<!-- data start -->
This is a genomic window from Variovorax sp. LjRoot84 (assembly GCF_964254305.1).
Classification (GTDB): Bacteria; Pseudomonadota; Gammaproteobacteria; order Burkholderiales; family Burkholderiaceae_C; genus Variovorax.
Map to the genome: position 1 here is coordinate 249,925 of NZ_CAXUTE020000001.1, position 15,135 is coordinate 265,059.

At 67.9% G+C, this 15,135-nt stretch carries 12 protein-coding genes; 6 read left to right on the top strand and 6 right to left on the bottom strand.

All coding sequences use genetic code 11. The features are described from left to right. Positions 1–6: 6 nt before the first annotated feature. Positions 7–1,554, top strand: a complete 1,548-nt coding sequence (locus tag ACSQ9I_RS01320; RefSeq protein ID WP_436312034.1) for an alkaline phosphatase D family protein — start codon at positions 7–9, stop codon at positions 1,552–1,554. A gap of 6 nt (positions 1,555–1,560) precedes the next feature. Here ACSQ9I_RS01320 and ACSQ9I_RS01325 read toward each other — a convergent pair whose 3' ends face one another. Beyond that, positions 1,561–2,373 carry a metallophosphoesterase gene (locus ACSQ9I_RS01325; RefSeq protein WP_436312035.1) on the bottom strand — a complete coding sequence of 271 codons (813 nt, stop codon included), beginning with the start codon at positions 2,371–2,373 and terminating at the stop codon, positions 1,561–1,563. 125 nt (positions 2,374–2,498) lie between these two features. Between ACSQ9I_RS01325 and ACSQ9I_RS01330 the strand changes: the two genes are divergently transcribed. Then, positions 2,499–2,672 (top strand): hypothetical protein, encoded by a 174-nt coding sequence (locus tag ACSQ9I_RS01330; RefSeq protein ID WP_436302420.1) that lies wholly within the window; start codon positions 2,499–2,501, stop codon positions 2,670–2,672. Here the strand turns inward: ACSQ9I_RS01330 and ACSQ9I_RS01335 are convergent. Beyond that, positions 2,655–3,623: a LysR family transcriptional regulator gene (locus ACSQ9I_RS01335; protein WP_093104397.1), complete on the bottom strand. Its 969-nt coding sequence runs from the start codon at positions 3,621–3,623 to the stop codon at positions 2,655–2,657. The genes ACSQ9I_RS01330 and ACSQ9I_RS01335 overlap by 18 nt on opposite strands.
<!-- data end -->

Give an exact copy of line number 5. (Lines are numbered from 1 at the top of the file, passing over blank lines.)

All coding sequences use genetic code 11. The features are described from left to right. Positions 1–6: 6 nt before the first annotated feature. Positions 7–1,554, top strand: a complete 1,548-nt coding sequence (locus tag ACSQ9I_RS01320; RefSeq protein ID WP_436312034.1) for an alkaline phosphatase D family protein — start codon at positions 7–9, stop codon at positions 1,552–1,554. A gap of 6 nt (positions 1,555–1,560) precedes the next feature. Here ACSQ9I_RS01320 and ACSQ9I_RS01325 read toward each other — a convergent pair whose 3' ends face one another. Beyond that, positions 1,561–2,373 carry a metallophosphoesterase gene (locus ACSQ9I_RS01325; RefSeq protein WP_436312035.1) on the bottom strand — a complete coding sequence of 271 codons (813 nt, stop codon included), beginning with the start codon at positions 2,371–2,373 and terminating at the stop codon, positions 1,561–1,563. 125 nt (positions 2,374–2,498) lie between these two features. Between ACSQ9I_RS01325 and ACSQ9I_RS01330 the strand changes: the two genes are divergently transcribed. Then, positions 2,499–2,672 (top strand): hypothetical protein, encoded by a 174-nt coding sequence (locus tag ACSQ9I_RS01330; RefSeq protein ID WP_436302420.1) that lies wholly within the window; start codon positions 2,499–2,501, stop codon positions 2,670–2,672. Here the strand turns inward: ACSQ9I_RS01330 and ACSQ9I_RS01335 are convergent. Beyond that, positions 2,655–3,623: a LysR family transcriptional regulator gene (locus ACSQ9I_RS01335; protein WP_093104397.1), complete on the bottom strand. Its 969-nt coding sequence runs from the start codon at positions 3,621–3,623 to the stop codon at positions 2,655–2,657. The genes ACSQ9I_RS01330 and ACSQ9I_RS01335 overlap by 18 nt on opposite strands.